I recently took on a small weaving commission that required the use of black wool yarn. For a brief moment I contemplated purchasing the wool in the required color and then decided that I could dye it. I was surprised at how easy it was to achieve a rich, deep black color on the wool using only indigo and madder.
It inspired me to continue my current series of color studies, woven in cotton and linen, with an in-depth exploration of black dyes.
Initially, I wanted to achieve all the black hues without the use of an iron mordant. My years of mixing hues with primary colors gave me the confidence to believe that I could mix a good black for cellulose using 3 primary colors: blue, red, and yellow. The key was going to be finding the correct proportions.
The first step was to build up a deep layer of indigo blue (usually 8-10 dips in the vat) followed by a mordant, and finally red and yellow dyes. That red could be madder or cochineal but I chose to use only madder, since that is what I am growing in the garden. My preferred yellow is weld. Each different combination results in a subtle variation. Some “blacks” are more purple, while others are a bit more green, or brown. I began using black walnut and cutch as a substitute for the madder and weld and sometimes added madder or weld to those. Each is a distinct hue, and definitely in the “black” family. I am confident of the lightfastness of these hues because of the primary dyes that have been used.
These multiple shades of black, put me in mind of the paintings in The Rothko Chapel in Houston, which is the site of a series of large large “black” canvases by the artist, Mark Rothko. These black canvases are painted with layers of crimson, alizarin, and black.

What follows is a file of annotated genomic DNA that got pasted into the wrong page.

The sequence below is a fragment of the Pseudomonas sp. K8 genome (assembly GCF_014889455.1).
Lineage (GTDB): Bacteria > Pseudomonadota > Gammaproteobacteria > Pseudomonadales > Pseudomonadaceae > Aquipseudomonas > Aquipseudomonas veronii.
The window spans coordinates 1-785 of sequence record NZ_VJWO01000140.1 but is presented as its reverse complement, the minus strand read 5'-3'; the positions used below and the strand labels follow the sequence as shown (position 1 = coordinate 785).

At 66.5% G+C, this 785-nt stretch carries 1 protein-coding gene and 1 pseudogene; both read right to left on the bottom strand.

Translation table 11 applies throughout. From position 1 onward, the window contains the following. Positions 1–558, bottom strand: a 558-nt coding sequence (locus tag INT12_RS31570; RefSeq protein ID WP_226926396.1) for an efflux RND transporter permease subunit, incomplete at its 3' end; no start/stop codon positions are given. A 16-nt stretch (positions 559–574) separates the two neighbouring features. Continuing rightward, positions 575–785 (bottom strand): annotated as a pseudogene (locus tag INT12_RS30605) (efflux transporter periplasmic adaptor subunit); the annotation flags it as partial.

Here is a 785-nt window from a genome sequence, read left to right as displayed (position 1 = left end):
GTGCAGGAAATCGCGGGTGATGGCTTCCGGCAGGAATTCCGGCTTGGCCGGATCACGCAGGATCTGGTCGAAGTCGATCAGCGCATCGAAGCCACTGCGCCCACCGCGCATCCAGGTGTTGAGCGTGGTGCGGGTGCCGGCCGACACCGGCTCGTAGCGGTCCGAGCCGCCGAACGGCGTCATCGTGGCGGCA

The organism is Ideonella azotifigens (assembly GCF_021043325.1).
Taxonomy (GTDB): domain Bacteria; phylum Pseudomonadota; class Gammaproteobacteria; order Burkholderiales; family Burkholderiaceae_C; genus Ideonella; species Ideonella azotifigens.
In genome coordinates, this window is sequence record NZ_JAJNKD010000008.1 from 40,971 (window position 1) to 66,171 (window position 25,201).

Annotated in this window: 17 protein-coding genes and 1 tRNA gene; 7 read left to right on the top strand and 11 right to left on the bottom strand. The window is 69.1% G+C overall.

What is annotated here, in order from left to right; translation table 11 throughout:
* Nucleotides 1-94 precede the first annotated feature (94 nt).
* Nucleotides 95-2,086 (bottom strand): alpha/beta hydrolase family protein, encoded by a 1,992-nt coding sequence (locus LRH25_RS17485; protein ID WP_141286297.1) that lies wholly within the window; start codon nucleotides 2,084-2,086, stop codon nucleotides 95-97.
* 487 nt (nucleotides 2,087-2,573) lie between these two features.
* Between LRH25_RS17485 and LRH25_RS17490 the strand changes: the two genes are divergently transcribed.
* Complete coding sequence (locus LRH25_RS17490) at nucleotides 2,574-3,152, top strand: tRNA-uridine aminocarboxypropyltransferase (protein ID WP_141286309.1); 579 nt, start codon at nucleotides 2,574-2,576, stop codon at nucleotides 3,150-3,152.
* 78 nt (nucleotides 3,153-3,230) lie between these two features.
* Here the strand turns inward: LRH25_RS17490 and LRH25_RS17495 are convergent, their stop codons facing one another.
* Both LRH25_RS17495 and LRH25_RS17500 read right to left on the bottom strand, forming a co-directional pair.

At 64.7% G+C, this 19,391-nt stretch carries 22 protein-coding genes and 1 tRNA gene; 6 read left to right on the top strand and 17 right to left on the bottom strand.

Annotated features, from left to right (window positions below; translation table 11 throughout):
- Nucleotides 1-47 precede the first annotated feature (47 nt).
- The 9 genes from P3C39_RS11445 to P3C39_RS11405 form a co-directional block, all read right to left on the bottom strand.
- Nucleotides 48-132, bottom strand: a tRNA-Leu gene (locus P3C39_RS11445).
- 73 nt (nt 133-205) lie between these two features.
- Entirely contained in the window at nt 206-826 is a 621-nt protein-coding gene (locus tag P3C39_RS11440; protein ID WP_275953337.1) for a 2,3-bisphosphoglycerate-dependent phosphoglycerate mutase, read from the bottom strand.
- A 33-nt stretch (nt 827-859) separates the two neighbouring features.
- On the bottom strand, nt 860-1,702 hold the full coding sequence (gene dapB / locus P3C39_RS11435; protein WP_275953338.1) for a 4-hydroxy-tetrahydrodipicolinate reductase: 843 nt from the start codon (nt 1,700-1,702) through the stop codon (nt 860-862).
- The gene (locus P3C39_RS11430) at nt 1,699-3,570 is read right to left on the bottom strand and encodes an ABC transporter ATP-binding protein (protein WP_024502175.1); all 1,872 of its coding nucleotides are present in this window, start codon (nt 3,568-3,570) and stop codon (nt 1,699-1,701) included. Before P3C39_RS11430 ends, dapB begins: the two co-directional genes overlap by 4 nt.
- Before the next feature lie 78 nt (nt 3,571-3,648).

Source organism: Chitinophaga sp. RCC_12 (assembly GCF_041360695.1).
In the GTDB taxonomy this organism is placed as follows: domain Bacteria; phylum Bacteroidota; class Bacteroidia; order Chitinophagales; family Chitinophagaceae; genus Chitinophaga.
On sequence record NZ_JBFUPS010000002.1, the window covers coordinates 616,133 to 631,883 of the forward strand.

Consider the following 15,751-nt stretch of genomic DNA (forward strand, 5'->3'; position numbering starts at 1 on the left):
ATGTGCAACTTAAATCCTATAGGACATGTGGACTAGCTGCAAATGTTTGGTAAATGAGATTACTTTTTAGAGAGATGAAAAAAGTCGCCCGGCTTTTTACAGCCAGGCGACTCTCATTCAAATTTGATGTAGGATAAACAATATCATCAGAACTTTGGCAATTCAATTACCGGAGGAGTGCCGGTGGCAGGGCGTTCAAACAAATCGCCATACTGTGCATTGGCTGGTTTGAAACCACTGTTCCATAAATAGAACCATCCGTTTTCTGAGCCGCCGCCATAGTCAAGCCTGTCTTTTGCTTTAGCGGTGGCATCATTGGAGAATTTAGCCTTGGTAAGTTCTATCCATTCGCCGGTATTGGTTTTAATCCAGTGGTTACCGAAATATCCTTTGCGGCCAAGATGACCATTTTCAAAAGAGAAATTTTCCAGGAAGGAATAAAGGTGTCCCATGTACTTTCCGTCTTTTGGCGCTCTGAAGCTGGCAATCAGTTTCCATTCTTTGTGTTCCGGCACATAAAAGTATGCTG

But no exploration of black would be complete without some experiments using tannin and iron. Instead of building up layers of primary colors, I soaked the textile in a gall nut tannin bath, followed by a short immersion in an iron bath. I wanted to use as little iron as possible, but still achieve a very dark shade. I decided that 3% weight of fiber would be the limit of the amount of iron I would use.
Most often, I use ferrous acetate instead of ferrous sulfate because it is less damaging to the fiber. Cellulose fibers are are somewhat tolerant of ferrous sulfate so I did experiments with both. That is where I was most surprised! Without exception, the ferrous acetate resulted in deeper colors than the same amount of ferrous sulfate.
Why? I wasn’t sure. So I consulted my colleague, Joy Boutrup, who always knows these things.
“I think the reason for the grey instead of black with iron sulfate is due to the higher acidity of the sulfate. The acetate is much less acidic. The tannin complex cannot form to the same degree as with acetate.”
The pH of my ferrous sulfate solution was 4. The ferrous acetate was pH 6. (My tap water is from a well and is a slightly acidic pH6.)
The grey and blacks achieved with the tannin and iron are quite one-dimensional compared with those that result from a mix of colors and not nearly as interesting, Yet they are likely a more economical approach to achieving black; the multiple indigo dips, mordanting, and over-dyeing takes considerably more time and materials than an immersion in a tannin and an iron bath.
Always observing always learning, here in the mountains of North Carolina…